Synthetic vs. Regular Motor Oil – Which Should You Use?

Synthetic motor oil is heavily advertised. We see the ads for it everywhere, which all say that synthetic oil lasts longer and will protect your engine better than regular oil. But synthetic is also noticeably more expensive, so it’s not always an easy choice.

In This Guide

The following guide will outline the primary differences between conventional and synthetic engine oil to help you weigh the added benefits of synthetic oil against its higher cost and determine which you should use for your vehicle.

What is Conventional Oil?


This is the original engine oil. Refined from crude oil, a natural resource, conventional oil has been used for over a century to keep vehicles running reliably.

You will see oil referred to by its ‘weight,’ which might seem a strange way to refer to a liquid that is sold by the quart. But ‘weight’ simply means viscosity, the ease at which a liquid will pour or flow at certain temperatures.

Viscosity ratings are standardized worldwide, and multi-weight oils have numbers such as 5W-20, 10W-30, 10W-40 or 20W-50. The first number is the oil’s viscosity at 0 °F (-18 °C), an engine’s cold/winter starting temperature. The lower the number, the thinner the oil/easier it flows.

The second number signifies the level of protection the oil gives an engine at 212 °F (100 °C) (normal operating temperature). Again, the lower the number, the thinner the oil/easier it flows. Decades ago, car manufacturers specified lower viscosity single-weight oil (Ex. SAE 10) for winter use, and higher viscosity single-weight oil (SAE 20) for summer temperatures. Today’s multi-weight oils cover a wider range of operating conditions.

What is Synthetic Oil?

Synthetic oil is an engine lubricant created artificially from chemical compounds.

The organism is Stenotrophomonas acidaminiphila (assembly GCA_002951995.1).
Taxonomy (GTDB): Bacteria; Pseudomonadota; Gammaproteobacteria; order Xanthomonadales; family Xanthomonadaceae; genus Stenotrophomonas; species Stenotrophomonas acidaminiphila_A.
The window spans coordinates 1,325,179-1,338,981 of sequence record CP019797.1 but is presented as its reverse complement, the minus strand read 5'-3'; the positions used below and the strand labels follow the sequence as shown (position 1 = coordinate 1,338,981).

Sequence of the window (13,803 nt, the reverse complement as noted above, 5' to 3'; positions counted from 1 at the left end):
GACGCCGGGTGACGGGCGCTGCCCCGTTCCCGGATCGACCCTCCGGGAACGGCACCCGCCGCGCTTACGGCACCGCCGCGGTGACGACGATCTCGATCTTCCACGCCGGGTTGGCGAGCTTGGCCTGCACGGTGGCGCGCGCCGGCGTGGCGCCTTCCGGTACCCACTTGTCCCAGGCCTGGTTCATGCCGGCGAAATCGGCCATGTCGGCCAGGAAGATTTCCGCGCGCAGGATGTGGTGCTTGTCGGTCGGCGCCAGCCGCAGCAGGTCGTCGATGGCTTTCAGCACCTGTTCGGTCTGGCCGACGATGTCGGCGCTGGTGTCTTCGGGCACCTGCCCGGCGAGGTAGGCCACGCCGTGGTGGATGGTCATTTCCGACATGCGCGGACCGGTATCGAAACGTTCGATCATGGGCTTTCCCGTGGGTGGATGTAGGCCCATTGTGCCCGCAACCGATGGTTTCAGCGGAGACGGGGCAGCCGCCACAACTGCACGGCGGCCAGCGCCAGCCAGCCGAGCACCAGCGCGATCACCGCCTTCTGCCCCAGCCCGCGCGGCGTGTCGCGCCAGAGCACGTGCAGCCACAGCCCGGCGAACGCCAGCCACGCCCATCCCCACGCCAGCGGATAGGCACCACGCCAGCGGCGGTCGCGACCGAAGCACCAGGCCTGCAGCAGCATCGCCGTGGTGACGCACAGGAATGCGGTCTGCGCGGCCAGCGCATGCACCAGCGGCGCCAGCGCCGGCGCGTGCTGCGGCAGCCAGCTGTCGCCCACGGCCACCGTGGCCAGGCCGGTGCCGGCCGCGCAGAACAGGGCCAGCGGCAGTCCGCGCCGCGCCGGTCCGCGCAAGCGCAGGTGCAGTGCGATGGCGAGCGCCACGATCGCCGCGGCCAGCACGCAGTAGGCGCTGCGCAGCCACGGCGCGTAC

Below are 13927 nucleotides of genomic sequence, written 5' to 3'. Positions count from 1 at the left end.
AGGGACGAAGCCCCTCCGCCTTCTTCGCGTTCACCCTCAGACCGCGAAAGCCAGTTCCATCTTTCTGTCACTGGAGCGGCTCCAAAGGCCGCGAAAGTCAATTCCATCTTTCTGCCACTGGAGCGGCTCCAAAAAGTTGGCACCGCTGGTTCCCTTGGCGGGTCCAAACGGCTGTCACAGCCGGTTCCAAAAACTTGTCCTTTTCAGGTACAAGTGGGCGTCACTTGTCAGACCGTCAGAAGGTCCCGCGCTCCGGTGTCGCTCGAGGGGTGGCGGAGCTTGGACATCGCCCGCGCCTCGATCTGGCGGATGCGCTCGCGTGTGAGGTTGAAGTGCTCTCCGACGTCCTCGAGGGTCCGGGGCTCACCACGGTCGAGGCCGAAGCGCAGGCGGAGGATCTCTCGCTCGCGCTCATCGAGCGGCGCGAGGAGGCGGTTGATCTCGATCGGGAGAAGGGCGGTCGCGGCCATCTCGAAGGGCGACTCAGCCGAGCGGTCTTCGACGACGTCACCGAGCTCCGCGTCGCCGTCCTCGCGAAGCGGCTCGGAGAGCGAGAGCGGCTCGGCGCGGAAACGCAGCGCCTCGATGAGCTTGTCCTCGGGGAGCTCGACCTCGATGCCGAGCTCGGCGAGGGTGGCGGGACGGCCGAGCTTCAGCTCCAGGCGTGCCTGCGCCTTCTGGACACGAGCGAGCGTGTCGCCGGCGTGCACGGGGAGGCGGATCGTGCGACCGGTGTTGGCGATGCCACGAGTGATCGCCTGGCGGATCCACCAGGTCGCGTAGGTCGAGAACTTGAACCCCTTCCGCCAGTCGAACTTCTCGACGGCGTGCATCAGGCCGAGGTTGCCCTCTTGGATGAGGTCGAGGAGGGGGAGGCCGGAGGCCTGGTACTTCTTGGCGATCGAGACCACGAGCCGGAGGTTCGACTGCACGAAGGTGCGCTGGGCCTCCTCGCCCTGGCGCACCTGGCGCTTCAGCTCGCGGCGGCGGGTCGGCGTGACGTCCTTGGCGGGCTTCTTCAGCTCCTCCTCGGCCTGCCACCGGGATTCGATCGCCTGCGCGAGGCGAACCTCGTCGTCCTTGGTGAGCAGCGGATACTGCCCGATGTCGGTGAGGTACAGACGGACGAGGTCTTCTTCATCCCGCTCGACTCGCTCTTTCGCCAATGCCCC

Some types begin with a base of conventional oil (which is refined from crude oil), which is then chemically modified in a factory. Others are artificially manufactured from completely different raw materials.

Synthetic motor oil includes a variety of additives that distinguish it from conventional. The types and amounts of additives used determine its performance characteristics. Additives such as conditioners are used to help your engine’s neoprene oil seals remain pliable and flexible under the intense heat they operate in to help prevent oil leaks. These are commonly found in formulas designed for high mileage cars.

Synthetic can better withstand chemical breakdown under heat and load. High end performance vehicles and European makes such as Mercedes-Benz typically require full synthetic engine oil because of the superior protection it provides.

What is Synthetic Blend?

As the name implies, a blend is a mix of synthetic and conventional. It’s a compromise. They are formulated to give extra protection for engines that operate under heavier loads and run at higher temperatures. They also evaporate less easily, which reduces oil loss and helps to increase fuel economy.

Synthetic blends are a good choice for pickup trucks and SUVs. You get higher load protection, at a lower cost than full synthetic.

Differences Between Conventional & Synthetic Oil

How Much it Costs$25 to $55$45 to $70
Viscosity at StartupFlows WellFlows Better
How Long it Lasts3000 - 5000 miles7000 to 15000 miles

Flows Better – Synthetic is thinner, so it flows better at cold temperatures, especially during cold engine starts.


Lasts Longer – It also generally lasts longer than conventional oil, meaning less frequent oil changes. Its molecules resist breaking down at high temperatures better, which protects your engine when it’s working hard under high operating temperatures. In general, it can safely be used for up to 7,000 miles.

Costs More – Synthetic (and its special filter, if specified by the manufacturer) will usually cost about twice as much as conventional oil and a normal oil filter. On average, an oil change with conventional oil might cost $25 to $55, and if using synthetic, the price will be $45 to $70.

Most modern conventional motor oils contain some percentage of synthetic which is one of the reasons why they are so much better than in years past.